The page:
Americans experienced a magnitude of job loss in March and April of 2020 not seen since World War II. Early in the crisis, economists at the Bureau of Labor Statistics earnestly wrote that there was hope that “with government support, employers and employees could quickly return to pre-pandemic employment arrangements.”
Now we know better.
People are vaccinated, offices are reopening, mask mandates are lifted. But workers are making it clear that they expect something more than a “return” to the status quo ante-COVID. Instead, many are hunting for better opportunities, and companies face an intensifying war for talent—to retain and appease current employees and woo the best of the seekers.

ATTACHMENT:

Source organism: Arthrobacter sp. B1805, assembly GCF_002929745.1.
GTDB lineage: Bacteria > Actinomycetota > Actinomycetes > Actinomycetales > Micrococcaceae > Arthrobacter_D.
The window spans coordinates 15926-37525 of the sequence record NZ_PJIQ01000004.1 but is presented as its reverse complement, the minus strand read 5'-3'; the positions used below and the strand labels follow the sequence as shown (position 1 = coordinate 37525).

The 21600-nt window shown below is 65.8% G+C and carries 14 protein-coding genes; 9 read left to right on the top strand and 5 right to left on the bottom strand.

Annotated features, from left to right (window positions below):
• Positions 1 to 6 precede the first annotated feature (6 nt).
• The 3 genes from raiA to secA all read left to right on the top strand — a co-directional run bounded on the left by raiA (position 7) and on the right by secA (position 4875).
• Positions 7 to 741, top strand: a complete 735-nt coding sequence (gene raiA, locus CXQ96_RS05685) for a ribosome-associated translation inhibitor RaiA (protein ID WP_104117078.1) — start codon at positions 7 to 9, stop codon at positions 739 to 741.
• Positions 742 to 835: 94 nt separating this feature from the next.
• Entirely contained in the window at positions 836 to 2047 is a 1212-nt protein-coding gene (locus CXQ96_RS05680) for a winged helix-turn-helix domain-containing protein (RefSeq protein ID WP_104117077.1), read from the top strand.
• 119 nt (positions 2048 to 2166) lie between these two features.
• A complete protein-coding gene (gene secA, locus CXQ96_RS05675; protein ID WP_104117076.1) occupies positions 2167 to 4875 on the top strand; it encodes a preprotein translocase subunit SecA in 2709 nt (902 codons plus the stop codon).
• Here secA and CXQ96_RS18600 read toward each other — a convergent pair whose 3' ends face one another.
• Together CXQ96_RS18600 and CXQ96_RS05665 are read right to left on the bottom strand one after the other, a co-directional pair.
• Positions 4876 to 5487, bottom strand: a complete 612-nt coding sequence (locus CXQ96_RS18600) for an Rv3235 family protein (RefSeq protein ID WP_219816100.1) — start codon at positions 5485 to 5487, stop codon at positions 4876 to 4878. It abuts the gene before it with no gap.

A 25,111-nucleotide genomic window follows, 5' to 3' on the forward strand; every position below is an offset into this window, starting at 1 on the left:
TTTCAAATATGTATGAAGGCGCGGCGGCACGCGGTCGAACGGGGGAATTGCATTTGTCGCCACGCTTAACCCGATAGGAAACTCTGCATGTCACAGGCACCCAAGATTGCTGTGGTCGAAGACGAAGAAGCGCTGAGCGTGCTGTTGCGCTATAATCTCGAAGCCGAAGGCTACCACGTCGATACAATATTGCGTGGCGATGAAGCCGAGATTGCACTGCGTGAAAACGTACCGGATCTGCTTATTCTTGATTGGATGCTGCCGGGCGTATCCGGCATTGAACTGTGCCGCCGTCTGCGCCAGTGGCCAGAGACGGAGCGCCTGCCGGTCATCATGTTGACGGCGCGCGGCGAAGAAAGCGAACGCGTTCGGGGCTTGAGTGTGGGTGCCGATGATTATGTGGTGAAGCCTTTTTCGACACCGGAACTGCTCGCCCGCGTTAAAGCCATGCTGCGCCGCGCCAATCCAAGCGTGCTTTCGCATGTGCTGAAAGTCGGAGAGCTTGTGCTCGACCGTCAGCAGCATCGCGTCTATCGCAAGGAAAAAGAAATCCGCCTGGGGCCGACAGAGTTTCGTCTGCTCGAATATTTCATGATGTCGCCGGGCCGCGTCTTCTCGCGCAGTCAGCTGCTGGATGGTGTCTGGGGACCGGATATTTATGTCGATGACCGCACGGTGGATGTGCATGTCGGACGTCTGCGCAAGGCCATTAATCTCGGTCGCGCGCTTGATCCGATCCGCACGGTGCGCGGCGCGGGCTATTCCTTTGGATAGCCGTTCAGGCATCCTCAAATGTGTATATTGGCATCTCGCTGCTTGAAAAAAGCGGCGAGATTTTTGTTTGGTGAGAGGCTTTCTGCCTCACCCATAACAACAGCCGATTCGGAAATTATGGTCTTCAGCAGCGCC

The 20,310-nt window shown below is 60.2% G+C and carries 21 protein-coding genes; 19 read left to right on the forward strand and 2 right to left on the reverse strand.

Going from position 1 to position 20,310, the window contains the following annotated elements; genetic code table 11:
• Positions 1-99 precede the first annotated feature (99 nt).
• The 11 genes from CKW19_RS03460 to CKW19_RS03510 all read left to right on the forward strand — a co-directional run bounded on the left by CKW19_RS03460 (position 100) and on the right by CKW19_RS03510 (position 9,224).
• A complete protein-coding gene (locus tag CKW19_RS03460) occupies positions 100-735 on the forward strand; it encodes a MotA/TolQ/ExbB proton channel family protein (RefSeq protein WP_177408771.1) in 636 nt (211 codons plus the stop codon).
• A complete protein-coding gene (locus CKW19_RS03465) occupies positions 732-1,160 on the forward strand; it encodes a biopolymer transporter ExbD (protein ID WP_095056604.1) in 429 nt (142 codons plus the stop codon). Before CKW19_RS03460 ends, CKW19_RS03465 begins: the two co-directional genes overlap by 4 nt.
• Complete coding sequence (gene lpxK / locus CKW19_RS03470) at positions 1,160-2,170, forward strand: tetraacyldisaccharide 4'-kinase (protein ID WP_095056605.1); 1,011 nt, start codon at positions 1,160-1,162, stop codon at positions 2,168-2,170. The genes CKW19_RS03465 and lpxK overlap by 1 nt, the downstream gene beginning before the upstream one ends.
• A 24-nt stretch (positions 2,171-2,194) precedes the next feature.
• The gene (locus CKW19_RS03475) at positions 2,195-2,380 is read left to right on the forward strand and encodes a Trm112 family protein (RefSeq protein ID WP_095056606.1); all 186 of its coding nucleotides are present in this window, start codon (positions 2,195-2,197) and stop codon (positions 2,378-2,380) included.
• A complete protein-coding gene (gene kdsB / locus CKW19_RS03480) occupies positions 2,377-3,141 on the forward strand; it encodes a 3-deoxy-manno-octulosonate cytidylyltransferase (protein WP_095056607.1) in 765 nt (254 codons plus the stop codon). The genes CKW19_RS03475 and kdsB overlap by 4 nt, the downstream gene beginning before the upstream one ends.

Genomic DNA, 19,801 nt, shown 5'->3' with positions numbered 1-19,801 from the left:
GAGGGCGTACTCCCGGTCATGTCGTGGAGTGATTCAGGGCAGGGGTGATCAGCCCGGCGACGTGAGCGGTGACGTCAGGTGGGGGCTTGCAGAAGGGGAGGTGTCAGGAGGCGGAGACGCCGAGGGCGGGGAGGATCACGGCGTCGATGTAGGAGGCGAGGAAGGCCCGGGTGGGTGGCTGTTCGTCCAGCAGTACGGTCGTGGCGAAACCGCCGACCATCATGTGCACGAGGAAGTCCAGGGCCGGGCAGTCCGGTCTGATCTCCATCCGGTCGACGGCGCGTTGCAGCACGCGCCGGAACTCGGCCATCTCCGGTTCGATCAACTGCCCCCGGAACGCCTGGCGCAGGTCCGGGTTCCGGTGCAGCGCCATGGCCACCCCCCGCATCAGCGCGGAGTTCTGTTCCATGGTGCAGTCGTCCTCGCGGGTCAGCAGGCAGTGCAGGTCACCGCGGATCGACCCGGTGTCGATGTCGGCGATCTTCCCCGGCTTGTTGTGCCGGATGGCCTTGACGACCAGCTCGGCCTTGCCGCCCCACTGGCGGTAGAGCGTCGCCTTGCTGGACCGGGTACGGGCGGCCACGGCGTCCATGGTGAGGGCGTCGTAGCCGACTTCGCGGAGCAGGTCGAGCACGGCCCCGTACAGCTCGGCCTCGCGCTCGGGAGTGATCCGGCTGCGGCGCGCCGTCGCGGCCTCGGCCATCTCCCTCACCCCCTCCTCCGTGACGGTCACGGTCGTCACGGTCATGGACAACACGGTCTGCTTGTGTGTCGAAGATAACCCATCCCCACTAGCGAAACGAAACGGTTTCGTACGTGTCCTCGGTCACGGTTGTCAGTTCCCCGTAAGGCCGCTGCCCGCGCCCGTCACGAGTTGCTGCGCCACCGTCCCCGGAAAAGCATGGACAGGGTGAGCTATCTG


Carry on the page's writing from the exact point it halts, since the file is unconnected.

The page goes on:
In the initial days of the pandemic, employers held the upper hand, as workers of the world united in fear and paralysis. The seesaw teetered, though, as the crisis continued. Expanded unemployment benefits and eviction moratoriums made people feel less insecure about losing work; employers’ work-from-anywhere flexibility gave a sense of leverage to those who stayed. After millions of women left the workforce, thanks to school schedules and the boss’s Zoom invites being so out of whack, employers began offering tutoring, childcare assistance, and mental-health support. We have yet to see how much of it will persist after the pandemic, but it all helped recalibrate employees’ expectations.